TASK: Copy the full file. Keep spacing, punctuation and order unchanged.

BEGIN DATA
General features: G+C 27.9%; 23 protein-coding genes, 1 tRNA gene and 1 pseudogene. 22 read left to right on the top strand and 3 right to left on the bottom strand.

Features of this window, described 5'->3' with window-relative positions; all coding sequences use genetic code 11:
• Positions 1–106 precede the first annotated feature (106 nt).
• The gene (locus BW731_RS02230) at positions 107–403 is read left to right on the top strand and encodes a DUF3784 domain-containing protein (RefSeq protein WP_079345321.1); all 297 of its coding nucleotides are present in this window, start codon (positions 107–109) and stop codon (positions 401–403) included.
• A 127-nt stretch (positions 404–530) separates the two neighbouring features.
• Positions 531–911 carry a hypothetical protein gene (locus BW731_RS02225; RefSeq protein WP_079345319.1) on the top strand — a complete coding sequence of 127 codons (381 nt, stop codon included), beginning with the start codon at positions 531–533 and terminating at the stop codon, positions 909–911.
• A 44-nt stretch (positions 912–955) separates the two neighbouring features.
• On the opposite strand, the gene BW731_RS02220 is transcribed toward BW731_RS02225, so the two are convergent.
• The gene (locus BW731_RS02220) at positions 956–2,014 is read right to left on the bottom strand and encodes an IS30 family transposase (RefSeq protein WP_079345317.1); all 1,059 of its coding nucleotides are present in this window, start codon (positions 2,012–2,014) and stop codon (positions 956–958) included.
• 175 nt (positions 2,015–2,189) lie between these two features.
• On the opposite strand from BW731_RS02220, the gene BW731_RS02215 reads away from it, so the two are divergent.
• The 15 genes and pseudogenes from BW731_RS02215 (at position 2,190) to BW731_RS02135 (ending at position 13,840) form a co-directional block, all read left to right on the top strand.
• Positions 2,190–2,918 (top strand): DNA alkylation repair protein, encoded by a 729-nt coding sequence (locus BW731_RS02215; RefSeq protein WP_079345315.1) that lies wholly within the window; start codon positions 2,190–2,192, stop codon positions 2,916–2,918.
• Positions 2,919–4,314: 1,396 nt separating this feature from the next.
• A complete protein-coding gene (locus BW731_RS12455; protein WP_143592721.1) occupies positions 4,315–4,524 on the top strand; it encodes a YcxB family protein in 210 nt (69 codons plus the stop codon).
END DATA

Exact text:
General features: G+C 27.9%; 23 protein-coding genes, 1 tRNA gene and 1 pseudogene. 22 read left to right on the top strand and 3 right to left on the bottom strand.

Features of this window, described 5'->3' with window-relative positions; all coding sequences use genetic code 11:
• Positions 1–106 precede the first annotated feature (106 nt).
• The gene (locus BW731_RS02230) at positions 107–403 is read left to right on the top strand and encodes a DUF3784 domain-containing protein (RefSeq protein WP_079345321.1); all 297 of its coding nucleotides are present in this window, start codon (positions 107–109) and stop codon (positions 401–403) included.
• A 127-nt stretch (positions 404–530) separates the two neighbouring features.
• Positions 531–911 carry a hypothetical protein gene (locus BW731_RS02225; RefSeq protein WP_079345319.1) on the top strand — a complete coding sequence of 127 codons (381 nt, stop codon included), beginning with the start codon at positions 531–533 and terminating at the stop codon, positions 909–911.
• A 44-nt stretch (positions 912–955) separates the two neighbouring features.
• On the opposite strand, the gene BW731_RS02220 is transcribed toward BW731_RS02225, so the two are convergent.
• The gene (locus BW731_RS02220) at positions 956–2,014 is read right to left on the bottom strand and encodes an IS30 family transposase (RefSeq protein WP_079345317.1); all 1,059 of its coding nucleotides are present in this window, start codon (positions 2,012–2,014) and stop codon (positions 956–958) included.
• 175 nt (positions 2,015–2,189) lie between these two features.
• On the opposite strand from BW731_RS02220, the gene BW731_RS02215 reads away from it, so the two are divergent.
• The 15 genes and pseudogenes from BW731_RS02215 (at position 2,190) to BW731_RS02135 (ending at position 13,840) form a co-directional block, all read left to right on the top strand.
• Positions 2,190–2,918 (top strand): DNA alkylation repair protein, encoded by a 729-nt coding sequence (locus BW731_RS02215; RefSeq protein WP_079345315.1) that lies wholly within the window; start codon positions 2,190–2,192, stop codon positions 2,916–2,918.
• Positions 2,919–4,314: 1,396 nt separating this feature from the next.
• A complete protein-coding gene (locus BW731_RS12455; protein WP_143592721.1) occupies positions 4,315–4,524 on the top strand; it encodes a YcxB family protein in 210 nt (69 codons plus the stop codon).